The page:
Review: Weekly Shonen Jump #26

Devily Man tries its hand as this week’s “Jump Start” and it is miles above its only competition, Straighten Up.  As much as true-to-life (ish) mangas are riding a wave of popularity for the past few years, I can’t imagine Straighten Up will beat out a series as clever and quick as Devily Man.  I also don’t expect Straighten Up to stick around to long over in the Japanese line-up, but that’s a much harder prediction to make and Jump in Japan has the resources to reach niche audiences, even with dance manga.  Devily Man features a pathetic, pure-of-heart devil who sells a special power to evil people in exchange for half of their salary for the rest of their lives.  The power in question: contact with the hand of another person reveals to the user every bad thing that person has ever done.  The power is used deftly by our co-antagonist, a small child, to blackmail the shit out of people into doing whatever he wants.  As much as I love the premise and the simplicity of its execution, it’s going to be a challenge for this manga to really go somewhere.  We’ll see where it’s at in a few weeks. I thought that this was one of the most visually stunning chapters of One Piece that I have ever read.  The entire Dressrosa arc has been a flourish in character design and the city itself has come alive in its shift from quaint town to ominous evil superstructure.  What really grabbed my attention about this chapter, however, was the organized chaos of these layouts.  No other mainstream mangaka has ever been anywhere close to Oda’s level in terms of putting massively popular stories on a page, and this chapter is a testament to that fact.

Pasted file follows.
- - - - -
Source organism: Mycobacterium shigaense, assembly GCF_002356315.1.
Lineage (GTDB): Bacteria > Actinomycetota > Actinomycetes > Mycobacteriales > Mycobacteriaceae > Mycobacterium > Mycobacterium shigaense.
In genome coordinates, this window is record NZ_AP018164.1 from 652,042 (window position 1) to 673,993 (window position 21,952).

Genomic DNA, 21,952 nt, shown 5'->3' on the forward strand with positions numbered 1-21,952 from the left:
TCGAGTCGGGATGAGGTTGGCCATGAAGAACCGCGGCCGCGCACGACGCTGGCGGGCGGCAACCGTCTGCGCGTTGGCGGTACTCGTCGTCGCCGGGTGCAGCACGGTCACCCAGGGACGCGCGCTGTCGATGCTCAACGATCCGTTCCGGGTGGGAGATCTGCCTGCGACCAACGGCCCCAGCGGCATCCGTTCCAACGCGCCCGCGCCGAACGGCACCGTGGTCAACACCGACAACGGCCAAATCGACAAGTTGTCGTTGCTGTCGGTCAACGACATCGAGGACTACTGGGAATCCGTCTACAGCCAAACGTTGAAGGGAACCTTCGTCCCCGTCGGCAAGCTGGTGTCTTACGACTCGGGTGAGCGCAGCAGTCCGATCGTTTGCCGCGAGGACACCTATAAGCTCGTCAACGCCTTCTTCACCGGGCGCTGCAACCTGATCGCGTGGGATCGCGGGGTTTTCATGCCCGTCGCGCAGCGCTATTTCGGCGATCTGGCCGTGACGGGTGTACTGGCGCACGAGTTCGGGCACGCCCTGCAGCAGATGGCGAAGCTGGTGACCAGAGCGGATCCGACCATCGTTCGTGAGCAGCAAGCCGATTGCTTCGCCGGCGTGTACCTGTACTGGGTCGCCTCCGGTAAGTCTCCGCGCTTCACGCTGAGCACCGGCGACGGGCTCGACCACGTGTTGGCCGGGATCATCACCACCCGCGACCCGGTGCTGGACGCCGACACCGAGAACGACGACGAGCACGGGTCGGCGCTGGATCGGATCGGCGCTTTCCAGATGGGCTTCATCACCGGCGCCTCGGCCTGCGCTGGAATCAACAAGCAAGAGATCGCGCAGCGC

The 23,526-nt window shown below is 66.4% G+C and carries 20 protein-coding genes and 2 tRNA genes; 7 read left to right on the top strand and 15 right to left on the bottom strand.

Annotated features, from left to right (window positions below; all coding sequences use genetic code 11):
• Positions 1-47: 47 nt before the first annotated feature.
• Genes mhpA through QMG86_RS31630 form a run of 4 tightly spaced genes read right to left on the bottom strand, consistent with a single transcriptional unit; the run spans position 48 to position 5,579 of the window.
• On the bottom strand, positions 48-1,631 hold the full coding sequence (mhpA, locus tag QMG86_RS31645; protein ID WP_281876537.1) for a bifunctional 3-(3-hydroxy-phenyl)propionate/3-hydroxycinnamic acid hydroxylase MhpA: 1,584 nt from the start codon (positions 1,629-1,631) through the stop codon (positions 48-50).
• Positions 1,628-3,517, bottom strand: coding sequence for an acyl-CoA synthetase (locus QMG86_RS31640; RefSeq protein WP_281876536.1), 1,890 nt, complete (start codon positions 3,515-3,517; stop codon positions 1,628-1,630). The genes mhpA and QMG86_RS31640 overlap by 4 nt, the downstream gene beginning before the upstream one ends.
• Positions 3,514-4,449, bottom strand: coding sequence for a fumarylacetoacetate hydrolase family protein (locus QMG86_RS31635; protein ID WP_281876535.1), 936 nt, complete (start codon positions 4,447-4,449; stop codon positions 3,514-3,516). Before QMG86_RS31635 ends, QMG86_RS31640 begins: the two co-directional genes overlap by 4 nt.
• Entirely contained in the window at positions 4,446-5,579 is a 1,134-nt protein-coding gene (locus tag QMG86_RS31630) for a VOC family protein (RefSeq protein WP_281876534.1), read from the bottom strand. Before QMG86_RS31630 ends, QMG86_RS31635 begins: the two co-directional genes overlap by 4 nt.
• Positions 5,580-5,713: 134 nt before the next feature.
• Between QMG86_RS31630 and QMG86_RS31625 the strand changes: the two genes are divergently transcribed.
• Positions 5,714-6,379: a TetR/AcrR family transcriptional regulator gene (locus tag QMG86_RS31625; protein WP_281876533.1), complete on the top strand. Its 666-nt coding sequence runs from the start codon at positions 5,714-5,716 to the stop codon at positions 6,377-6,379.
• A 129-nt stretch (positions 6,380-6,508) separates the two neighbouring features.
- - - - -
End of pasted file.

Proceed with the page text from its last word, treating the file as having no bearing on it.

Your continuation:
wsj 26 coverThe other awesome aspect of this week’s One Piece is exemplified by the way that Oda is able to drive tension by delegating the epicness of an arc’s climax to character’s other than Luffy.  This is a manga about his entire crew and everyone that they come across.  It’s one thing to see that featured in stellar, always unique character designs; however, it’s another level of storytelling entirely to bench your main protagonist and put the fate of an entire city on everyone else’s shoulders.  Naturally this is a major feature of Shonen tales--lord knows it added hundreds of episodes to DBZ--but Oda doesn’t make it feel like a mere trope.  One Piece feels like it’s everyone’s story.

And, of course, Naruto, Food Wars, and Academia were fantastic.  We went over 300 pages again this week and none of the stuff that I usually read felt even a little bit like filler.  Seeing Naruto casually interact with Kurama while shepherding around Sasuke and Chouji’s daughters was pretty awesome.  Seeing the alarming capabilities of the mysterious Uchiiha foe is even more awesome.  It’s looking more and more like this has to someow involve some long-lost Orochimaru weirdness.  I have no idea how this could be anything else.

Score: 5/5

Weekly Shonen Jump #26 Writer: Various Artist: Various Publisher: Viz Media Release Date: 5/25/2015 Format: Weekly; Digital